A Goldring Surgeonfish (kole in Hawaiian) poses for cleaning at Mahukona.

An Orangespine Unicornfish queued up along with a Yellow Tang and a Goldring Surgeonfish. Shortly before I took this photo I watched this unicornfish chase off another individual of its species that was also lined up for cleaning. After it had chased its rival at least 20 feet away it hurried back the lineup.

The Hawaiian Cleaner Wrasse is endemic to Hawaii, but three other members of its genus are distributed through the Indo-Pacific. Cleaner wrasses have been getting a lot of press lately. A 2018 National Geographic article describes research showing that Bluestreak Cleaner Wrasses are capable of recognizing their own image in a mirror—the only fish known to be able to do this. Another 2018 article in The Atlantic describes research suggesting that not only do cleaner wrasses benefit the physical health of the fish they service by removing energy-sapping parasites, but they also boost the intelligence of the other fish, again, by removing parasites. If you’re reading this post you should definitely check out both of these fascinating articles.

Here’s a Bleeker’s Parrotfish posing for a Bluestreak Cleaner Wrasse in Bali. I could not have gotten this shot were the parrotfish not holding still for the wrasse.

A Bluestreak getting into the gills of a Doublebar Rabbitfish, again in Bali.

A big Emperor Angelfish posing for a Bluestreak; Bali.

Even the hyperactive Scissortail Fusiliers stop occasionally for a cleaning; Bali.

The appropriately named Bicolor Cleaner Wrasse, a slightly larger, somewhat less common species; Bali.

Kawaihae’s hung over gobies

Marla, Hai, and I spent a relaxed Sunday morning snorkeling around the landing craft platforms in Kawaihae Harbor. We were hoping to see the black frogfish that Hai had been seeing on one of the pilings, or maybe the lionfish that he’d seen there a time or two, but we pretty much just saw the usual suspects: a handful of nudibranch species, Gorgonian Gobies, featherduster worms, Hawaiian Dascyllus, etc.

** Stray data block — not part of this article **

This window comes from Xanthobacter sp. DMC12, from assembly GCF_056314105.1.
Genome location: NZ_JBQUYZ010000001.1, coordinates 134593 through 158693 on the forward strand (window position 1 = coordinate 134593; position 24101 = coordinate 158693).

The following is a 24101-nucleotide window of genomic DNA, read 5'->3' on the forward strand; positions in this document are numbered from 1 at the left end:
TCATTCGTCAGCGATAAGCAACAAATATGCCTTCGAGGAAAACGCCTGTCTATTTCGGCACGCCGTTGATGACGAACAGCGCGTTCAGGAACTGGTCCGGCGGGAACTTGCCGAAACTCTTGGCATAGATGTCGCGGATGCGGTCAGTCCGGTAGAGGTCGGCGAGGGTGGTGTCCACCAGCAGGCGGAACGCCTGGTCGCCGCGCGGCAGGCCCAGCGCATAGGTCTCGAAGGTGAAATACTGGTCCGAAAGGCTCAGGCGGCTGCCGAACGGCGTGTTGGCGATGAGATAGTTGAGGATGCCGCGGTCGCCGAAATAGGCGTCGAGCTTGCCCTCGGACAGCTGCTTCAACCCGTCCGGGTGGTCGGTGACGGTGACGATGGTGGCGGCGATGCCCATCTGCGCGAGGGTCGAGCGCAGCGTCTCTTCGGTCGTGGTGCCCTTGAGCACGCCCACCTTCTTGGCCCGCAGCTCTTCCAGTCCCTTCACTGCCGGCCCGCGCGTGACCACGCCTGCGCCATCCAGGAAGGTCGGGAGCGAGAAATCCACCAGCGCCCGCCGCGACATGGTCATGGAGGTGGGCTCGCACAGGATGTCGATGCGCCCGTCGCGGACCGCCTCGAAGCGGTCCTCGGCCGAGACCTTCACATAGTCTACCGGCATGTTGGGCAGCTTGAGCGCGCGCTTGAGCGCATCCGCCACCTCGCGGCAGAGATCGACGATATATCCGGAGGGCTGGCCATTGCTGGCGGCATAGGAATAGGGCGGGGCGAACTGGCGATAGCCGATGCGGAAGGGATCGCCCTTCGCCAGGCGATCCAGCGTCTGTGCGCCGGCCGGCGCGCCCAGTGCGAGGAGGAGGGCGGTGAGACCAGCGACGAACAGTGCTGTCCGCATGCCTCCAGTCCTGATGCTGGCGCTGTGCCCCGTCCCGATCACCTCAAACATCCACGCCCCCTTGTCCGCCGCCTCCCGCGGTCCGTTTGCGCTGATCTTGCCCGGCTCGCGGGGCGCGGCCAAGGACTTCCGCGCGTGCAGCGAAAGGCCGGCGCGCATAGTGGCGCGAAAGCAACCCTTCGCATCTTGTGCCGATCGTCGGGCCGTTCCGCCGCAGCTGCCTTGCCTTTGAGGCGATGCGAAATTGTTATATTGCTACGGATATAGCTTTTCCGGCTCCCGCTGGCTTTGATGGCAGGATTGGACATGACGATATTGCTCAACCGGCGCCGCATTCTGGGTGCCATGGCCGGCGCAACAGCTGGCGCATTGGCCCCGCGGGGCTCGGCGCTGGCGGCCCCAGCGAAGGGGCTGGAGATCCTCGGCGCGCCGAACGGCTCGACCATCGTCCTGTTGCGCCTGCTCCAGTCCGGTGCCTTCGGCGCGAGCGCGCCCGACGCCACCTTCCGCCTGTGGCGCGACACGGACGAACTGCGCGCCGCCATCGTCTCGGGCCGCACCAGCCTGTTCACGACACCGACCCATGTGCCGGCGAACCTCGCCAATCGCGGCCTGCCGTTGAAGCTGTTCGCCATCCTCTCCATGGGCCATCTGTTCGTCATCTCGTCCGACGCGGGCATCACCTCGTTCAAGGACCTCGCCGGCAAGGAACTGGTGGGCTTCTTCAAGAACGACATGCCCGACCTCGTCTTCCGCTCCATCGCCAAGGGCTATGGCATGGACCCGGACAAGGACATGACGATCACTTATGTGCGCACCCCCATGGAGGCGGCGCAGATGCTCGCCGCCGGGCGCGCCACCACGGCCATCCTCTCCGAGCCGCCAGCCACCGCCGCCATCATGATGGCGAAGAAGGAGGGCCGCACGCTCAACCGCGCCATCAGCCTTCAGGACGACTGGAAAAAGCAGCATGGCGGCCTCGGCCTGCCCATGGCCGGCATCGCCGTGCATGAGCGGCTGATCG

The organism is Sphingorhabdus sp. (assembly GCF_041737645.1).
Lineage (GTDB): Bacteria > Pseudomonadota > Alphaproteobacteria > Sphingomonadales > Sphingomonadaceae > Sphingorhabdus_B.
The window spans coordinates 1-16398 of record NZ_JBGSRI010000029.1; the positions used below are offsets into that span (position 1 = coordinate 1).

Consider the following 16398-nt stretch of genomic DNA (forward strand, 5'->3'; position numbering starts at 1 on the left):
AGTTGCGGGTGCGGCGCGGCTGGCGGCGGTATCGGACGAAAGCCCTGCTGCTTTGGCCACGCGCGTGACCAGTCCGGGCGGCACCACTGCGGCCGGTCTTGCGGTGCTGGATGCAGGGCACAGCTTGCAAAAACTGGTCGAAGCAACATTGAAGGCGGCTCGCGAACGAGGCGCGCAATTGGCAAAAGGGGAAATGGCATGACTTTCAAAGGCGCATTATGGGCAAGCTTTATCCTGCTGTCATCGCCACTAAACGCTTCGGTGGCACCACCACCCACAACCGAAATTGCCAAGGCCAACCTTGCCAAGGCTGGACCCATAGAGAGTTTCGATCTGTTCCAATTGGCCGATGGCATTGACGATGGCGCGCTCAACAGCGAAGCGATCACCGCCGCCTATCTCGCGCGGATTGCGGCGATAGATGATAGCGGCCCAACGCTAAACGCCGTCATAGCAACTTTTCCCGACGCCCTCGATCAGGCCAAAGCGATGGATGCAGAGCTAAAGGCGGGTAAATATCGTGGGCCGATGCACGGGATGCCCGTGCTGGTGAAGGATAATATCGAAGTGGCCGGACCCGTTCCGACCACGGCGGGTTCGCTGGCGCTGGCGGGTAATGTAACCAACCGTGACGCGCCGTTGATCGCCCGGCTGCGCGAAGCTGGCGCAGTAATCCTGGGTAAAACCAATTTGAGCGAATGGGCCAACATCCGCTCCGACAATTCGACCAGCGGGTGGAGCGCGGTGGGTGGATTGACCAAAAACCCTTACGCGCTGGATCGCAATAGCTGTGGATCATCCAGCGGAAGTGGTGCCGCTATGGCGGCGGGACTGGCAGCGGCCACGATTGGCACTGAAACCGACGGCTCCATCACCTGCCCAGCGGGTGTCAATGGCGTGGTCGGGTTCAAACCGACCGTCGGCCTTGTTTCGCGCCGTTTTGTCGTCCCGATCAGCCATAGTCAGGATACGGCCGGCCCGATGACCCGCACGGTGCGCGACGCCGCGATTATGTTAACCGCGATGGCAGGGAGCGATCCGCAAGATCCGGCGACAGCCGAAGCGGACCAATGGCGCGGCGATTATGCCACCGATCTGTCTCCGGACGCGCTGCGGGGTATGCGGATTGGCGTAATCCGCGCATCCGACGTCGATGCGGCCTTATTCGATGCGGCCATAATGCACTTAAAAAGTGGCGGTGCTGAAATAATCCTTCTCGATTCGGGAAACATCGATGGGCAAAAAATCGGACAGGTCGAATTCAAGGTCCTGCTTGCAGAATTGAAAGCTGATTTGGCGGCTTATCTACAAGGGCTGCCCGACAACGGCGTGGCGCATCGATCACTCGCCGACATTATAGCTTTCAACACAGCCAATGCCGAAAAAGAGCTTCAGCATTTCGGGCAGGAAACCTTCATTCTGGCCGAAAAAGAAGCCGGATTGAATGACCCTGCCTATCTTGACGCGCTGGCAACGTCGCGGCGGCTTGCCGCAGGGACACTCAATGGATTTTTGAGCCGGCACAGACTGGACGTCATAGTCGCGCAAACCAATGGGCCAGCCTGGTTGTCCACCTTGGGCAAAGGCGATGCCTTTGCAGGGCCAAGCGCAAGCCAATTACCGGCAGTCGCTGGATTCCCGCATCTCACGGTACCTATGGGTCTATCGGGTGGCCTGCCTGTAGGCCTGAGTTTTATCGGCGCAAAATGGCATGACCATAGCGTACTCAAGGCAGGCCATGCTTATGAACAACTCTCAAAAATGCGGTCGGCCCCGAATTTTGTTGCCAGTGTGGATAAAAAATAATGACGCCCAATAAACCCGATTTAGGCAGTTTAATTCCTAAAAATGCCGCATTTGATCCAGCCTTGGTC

A thick wire hanging into the water from the second landing craft platform is home to several Gorgonian Gobies. It’s amusing to watch as they periodically dart out from their stations on the wire to to snatch  passing particles of plankton, but these fish are so small—just over an inch long— that it’s hard for my and Marla’s old eyes to make out much detail. (Hai sees everything with his seeming supervision.) Examining photos after we got home we noticed that the gobies have bloodshot-looking eyes—a lot like mine would look after a long night of drinking back in the day. Like this:

One of several Gorgonian Gobies under the second platform. Look at that bloodshot eye! Gorgonian Gobies, also known as Sea Whip Gobies, are easily confused with the similar Wire Coral Goby. The latter are a bit smaller, have a less pointed snout, and are less reddish in color. Wire Coral Gobies are found pretty much exclusively on wire coral, while Gorgonian Gobies will live on anything shaped more or less like a wire or thin stick.

More of the usual suspects—a handsome family of Hawaiian Dascyllus.

Hawaiian Whitespotted Tobies among the Halameda on the rubble at the base of the breakwater. These cute little endemic puffers are very common throughout the Islands. So is Halameda, a pantropical genus of green macroalgae.

A nice sized Painted Nudibranch on the march on one of the pilings. These, Trembling, and Gloomy Nudibranchs can almost always be found at this site lately.

“Big” nudibranchs and search images

I mean bigger than one inch.

Most of the nudis in recent posts have been less than an inch in length—some less than half an inch. This one from last week at Kawaihae Harbor is all of an inch and a half. It’s Dendrodoris krusensternii, a relatively rare species in Hawaii with no common name. Hai, that preternaturally skilled critter finder, found it crawling on a piling a couple of weeks ago and brought Marla, Sandra, Jeff, and me out to see it last week. We swam out to the pilings where Hai’d spotted the nudi, but at first none of us could find it. Luckily, I’d studied a photo of this thing that Hai had previously posted and I’d developed a pretty good search image*. A good search image—a visual idea of just what one is looking for—is really useful for spotting nudibranchs. Pretty soon I located this one on a partially dead Cauliflower Coral growing on a piling a few feet below the surface.